Almost all my technical posts are based on research and testing. This one is different: it is entirely speculation.
Yesterday I upgraded the firmware on my Sony a9 to version 5.0, which had just been made available for download by Sony. It is much more than any other Sony firmware release that I’ve ever seen. Sony usually just fixes bugs in their FW releases, occasionally introducing a new feature like their malicious-obedience uncompressed raw support. In that regard, they’ve been like Nikon, and not at all like Fuji, who routinely roll out new features via firmware upgrades.
FW 5.0 for the a9 in invasive. It wipes out all your settings, including date and time. There’s a reason for that; the menu structure is heavily reworked, and there are small improvements and new things spread throughout the new menu system. It still feels like a Sony, which in my mind is not a good thing, but it still getting better. The custome key assignment now works like that on the GFX, and that’s a big step forward. Focus area limits can be set by focus mode, with exquisite granularity.
But the big change is in autofocus. There are new modes, including one that does a great job of tracking moving subjects, and an Eye-AF implementation that is far less cumbersome than the previous one that required assigning and then holding down a button other than the shutter release. You can pick whether the Eye-AF focuses on the right or left eye, or leave it in automatic, which was the only choice before. It’s going to take me a while to understand all the improvements, but playing around with the new autofocus makes me think that Sony has taken a camera that was already no slouch in the AF department to an entirely different level.
If you have an a6400, you’ve got a lot — maybe all, for all I know — of the new AF trickery, but if you have an a7III or a7RIII, for now at least, you’re out of luck. I’m thinking that part of the reason may be that it’s hard on those cameras to read the sensor and the PDAF pixels fast enough. I know the a6400 doesn’t have a stacked sensor, so that runs counter to my guess, but I don’t know how well the a6400 AF tracking works compared to the a9’s new abilities. To make a camera that identifies and focuses continuously and accurately on particular things in the scene — like eyes or like a moving subject — you need to to read the sensor with high refresh rate and low latency. That’s something that the a9 does spectacularly — maybe uniquely — well, even before the FW upgrade.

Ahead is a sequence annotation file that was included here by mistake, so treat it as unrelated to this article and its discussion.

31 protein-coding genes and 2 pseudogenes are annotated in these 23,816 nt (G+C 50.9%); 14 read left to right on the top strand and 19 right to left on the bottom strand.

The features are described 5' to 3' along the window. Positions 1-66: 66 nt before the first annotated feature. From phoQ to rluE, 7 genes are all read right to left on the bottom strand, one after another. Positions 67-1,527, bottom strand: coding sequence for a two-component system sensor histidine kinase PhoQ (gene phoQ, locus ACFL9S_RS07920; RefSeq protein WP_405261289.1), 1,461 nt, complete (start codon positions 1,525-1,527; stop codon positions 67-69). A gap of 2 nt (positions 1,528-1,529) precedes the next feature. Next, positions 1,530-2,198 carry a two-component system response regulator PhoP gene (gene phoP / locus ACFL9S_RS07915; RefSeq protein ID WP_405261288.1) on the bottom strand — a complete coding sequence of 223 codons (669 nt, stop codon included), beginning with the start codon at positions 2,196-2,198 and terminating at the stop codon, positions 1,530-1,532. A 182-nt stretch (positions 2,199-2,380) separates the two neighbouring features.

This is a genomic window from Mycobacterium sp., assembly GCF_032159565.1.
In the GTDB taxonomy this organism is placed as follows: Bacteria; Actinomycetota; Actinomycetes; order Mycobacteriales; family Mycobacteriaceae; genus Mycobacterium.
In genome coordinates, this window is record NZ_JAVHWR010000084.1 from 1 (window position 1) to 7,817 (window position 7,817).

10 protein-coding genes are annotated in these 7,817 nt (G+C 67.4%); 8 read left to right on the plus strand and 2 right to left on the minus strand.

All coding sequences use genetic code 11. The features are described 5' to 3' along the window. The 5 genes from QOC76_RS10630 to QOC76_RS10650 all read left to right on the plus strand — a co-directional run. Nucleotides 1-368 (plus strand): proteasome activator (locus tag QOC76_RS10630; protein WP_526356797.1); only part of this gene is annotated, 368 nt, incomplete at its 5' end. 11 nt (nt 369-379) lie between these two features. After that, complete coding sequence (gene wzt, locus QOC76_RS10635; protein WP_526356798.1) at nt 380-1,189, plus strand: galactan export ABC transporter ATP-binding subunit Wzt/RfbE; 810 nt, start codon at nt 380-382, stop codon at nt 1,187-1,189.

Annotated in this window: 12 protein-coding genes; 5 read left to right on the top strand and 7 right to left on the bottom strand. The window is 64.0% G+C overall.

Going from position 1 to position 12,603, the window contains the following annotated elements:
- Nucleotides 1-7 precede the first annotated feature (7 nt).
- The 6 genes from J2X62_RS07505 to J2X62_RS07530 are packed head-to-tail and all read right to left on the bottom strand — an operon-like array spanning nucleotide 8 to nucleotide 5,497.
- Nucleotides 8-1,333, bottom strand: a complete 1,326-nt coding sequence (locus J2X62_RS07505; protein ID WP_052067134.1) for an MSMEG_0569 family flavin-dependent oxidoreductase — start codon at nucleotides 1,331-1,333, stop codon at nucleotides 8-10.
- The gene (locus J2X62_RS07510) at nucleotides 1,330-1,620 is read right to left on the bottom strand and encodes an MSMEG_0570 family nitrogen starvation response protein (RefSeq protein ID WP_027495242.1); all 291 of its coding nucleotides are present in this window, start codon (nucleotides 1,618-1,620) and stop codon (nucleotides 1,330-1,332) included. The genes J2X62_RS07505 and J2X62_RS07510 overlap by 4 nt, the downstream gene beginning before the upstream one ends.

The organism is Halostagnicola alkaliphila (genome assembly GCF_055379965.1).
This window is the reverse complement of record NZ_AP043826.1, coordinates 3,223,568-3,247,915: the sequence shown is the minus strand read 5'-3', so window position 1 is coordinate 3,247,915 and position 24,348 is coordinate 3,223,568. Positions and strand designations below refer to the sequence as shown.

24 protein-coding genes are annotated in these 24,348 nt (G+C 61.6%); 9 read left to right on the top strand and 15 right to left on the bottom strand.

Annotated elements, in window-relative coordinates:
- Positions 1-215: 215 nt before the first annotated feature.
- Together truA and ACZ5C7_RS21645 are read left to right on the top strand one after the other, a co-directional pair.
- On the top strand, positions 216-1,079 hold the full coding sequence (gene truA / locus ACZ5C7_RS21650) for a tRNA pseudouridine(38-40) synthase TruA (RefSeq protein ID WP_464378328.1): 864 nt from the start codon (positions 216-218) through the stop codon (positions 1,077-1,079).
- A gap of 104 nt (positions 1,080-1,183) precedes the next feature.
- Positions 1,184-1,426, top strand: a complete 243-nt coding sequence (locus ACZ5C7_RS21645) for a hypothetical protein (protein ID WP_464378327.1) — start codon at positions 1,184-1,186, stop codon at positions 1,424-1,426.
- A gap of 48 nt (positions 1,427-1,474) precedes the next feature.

Sony says that the new FW uses “AI-based object recognition”. I don’t know exactly what that means. Does it mean that it uses neural networks? Or does it mean that the algorithm was derived through training on real-world images, and that, like so many such programs are opaque in their machinations, even to their developers? Whatever I means, I’m intuiting that, like so many similar programs, the more data it gets, the better it will work, so the camera’s ability to read scene luminance (through the normal pixels) and scene depth (kind of, through the PDAF pixels) densely and rapidly will be a boon.
This puts new emphasis on stacked sensors. Sure, they’re great for high frame rates. We’ve seen in the a9 that that’s necessary for good AF, since with a MILC the AF system is blind while the actual photographs is being read off the sensor, and the AF system needs to make up for that by reading the sensor very quickly when it does get a look at the scene. But reading the scene densely enough to make area-based PDAF work and reading it well enough to recognize and track objects — even if they are momentarily obscured — is quite another thing. I’m guessing that this kind of subject recognition will become more prevalent in the future, and that it will be one more spur in the sides of the sensor manufacturers to develop more stacked sensors.
Which brings me to a question: the a9 first shipped almost two years ago. In all that time we’ve not seen another full-frame stacked sensor, right? How come? Is it because the a9 sensor is more expensive to make than originally thought? That the yields are so low that Sony doesn’t have the stomach to do more of those kinds of sensors? That those sensors are not getting rapidly cheaper to build over time? Or that they just don’t see the benefits?